The regular employees who actually got to work full shifts just sat on their asses while I did everything. My two week check was like $72. I had to walk a mile and a half one way to work that job. I ended up losing that job because I needed a pair of black slacks and my mom bought the wrong kind. I told him that I wasn't spending my money on new pants, that he should provide me a pair. That didn't fly.
So, I started working at a Dairy Queen for $5.25.
Nostalgia. But I'm on the computer when I need to finish preparing for a party this afternoon. Doh!
Sorry for coming in a little late to respond to the some of the most recent posts, but...
Blah, blah, blah. The same blather repeated over and over again.
I worked for quite some period of time for an in-law delivering pizza's, more to be helpful, rather than the pay. Some customers tipped and some didn't. And as has been pointed out, I knew which customers would tip well and which didn't. Which, surprisingly, did not effect the service they got from me. As I mentioned my fiscal and fiduciary contract was with the person signing the check, not the customer.
(Just an aside, it was when my in-laws' children took over delivering, and started to not provide good service to "bad tippers", that people stopped ordering delivery and just plain stopped buying pizza there. Huh? Wonder if there is a connection?)
I would say more, however, I may get use language that may be considered insulting and petty. And I really want to wait for the next Presidential campaign before I do that...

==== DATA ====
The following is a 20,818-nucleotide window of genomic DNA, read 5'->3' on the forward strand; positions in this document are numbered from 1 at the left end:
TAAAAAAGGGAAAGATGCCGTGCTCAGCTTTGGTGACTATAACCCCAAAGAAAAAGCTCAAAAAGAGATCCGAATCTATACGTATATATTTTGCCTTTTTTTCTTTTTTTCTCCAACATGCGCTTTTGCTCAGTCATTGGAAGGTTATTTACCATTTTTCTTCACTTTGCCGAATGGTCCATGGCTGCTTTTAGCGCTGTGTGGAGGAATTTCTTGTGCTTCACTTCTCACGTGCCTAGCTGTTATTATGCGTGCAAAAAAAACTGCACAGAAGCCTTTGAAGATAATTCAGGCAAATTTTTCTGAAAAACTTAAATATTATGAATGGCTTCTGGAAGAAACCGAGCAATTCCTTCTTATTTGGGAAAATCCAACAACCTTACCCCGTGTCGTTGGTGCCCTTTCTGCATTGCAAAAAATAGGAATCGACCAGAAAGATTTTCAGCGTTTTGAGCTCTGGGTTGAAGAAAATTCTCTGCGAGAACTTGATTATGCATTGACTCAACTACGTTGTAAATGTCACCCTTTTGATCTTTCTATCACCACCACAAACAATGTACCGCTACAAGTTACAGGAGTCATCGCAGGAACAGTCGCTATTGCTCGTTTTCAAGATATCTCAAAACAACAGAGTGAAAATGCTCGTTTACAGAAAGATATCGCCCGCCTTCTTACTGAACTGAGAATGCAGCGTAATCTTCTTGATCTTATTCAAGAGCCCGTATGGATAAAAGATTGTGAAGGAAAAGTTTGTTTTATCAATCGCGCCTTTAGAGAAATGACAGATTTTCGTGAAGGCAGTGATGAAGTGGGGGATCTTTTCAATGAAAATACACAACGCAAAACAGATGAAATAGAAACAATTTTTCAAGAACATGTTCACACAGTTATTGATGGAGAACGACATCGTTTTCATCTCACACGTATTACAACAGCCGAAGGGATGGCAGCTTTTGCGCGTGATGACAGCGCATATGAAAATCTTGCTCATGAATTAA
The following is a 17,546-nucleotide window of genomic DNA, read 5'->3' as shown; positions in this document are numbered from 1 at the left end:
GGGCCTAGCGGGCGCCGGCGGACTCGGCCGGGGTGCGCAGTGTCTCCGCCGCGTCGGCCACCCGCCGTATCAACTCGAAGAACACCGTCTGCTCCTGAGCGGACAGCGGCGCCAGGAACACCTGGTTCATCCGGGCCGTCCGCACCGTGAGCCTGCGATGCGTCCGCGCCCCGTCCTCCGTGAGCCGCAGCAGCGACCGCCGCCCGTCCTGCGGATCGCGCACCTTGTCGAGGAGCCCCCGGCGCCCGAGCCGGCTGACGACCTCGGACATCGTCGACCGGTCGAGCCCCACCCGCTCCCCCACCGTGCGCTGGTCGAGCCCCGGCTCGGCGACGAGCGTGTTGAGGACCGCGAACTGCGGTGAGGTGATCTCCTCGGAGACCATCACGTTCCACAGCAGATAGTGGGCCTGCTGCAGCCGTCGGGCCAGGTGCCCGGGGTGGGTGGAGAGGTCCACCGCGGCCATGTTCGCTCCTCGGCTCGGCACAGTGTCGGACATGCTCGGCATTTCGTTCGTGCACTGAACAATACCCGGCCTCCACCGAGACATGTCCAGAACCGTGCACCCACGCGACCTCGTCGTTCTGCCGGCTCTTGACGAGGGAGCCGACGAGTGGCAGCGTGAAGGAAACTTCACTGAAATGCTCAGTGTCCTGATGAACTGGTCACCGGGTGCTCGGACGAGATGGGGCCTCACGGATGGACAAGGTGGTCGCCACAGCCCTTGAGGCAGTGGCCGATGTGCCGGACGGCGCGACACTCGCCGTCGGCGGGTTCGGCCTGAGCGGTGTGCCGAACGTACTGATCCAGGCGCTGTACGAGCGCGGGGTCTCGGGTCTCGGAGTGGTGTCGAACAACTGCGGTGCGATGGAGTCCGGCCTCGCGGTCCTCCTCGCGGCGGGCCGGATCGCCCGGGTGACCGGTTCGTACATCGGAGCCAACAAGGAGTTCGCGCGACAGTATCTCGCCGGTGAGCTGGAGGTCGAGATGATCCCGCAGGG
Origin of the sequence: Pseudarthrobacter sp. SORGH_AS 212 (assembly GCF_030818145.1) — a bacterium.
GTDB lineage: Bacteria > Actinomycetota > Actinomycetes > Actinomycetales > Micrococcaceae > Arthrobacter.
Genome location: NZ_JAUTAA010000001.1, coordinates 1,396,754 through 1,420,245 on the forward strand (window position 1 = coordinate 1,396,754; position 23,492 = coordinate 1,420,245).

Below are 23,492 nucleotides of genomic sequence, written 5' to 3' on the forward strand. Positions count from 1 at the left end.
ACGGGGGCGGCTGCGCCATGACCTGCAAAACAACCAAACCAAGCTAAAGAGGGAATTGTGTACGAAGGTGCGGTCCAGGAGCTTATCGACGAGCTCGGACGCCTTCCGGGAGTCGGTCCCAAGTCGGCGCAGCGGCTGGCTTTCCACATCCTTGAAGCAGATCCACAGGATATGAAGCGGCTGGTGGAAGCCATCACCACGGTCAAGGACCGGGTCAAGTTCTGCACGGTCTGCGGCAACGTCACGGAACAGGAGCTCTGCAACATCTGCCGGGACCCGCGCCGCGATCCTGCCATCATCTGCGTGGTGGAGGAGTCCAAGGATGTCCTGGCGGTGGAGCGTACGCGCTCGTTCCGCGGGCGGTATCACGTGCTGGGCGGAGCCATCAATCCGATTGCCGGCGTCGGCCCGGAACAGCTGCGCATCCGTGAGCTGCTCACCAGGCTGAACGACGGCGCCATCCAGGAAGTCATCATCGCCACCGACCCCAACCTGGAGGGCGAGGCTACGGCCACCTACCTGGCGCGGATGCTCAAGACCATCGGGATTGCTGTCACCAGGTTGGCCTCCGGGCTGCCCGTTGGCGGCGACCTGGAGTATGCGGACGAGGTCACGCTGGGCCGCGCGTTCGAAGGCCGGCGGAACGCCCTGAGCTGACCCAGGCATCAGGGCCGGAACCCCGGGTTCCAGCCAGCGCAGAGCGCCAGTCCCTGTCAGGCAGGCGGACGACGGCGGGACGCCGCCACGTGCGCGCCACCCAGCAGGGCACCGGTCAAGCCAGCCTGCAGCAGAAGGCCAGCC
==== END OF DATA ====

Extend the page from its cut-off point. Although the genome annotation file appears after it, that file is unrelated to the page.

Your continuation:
If more business owners gave a rat's ass about whether or not their tipped employees can afford to keep a roof over their head or eat, more employees would care if they lost some jerk's business.
Giving someone who tips zero the same service as someone who tips well just encourages the behavior. I'm sure it's quite evident by my non-verbal language when dealing with these people in my line or at festivals.
You're assuming this costs me business but I'm still giving away a considerable amount of business to peers because I can't handle the bookings. September alone I had to have over $2k worth of bookings covered (extreme example as I had 2 corporate bookings @ ~1k each) and still tried to get more covered by posting here (which nobody seemed to need).
Even if it's true that someone who won't drop a tip into a hat skips on booking me, then that's probably for the best because; 1.) I question if they can afford my fee, 2.) I'd probably inflate my fee if I knew who they were or they'd not get m best if I realized it after finalizing, and finally - 3.) It's okay to turn down bookings you don't want. If you're in a position you have to say yes to everyone who calls - you're probably going to have a lot of horrible clients.
40%? ........WOW ... if wishes were horses then beggars would ride....
This is from http://www.tipping.org/tips/restaurant.html
I guess sensitivity for the rest of the staff is not a requirement to be a waitress....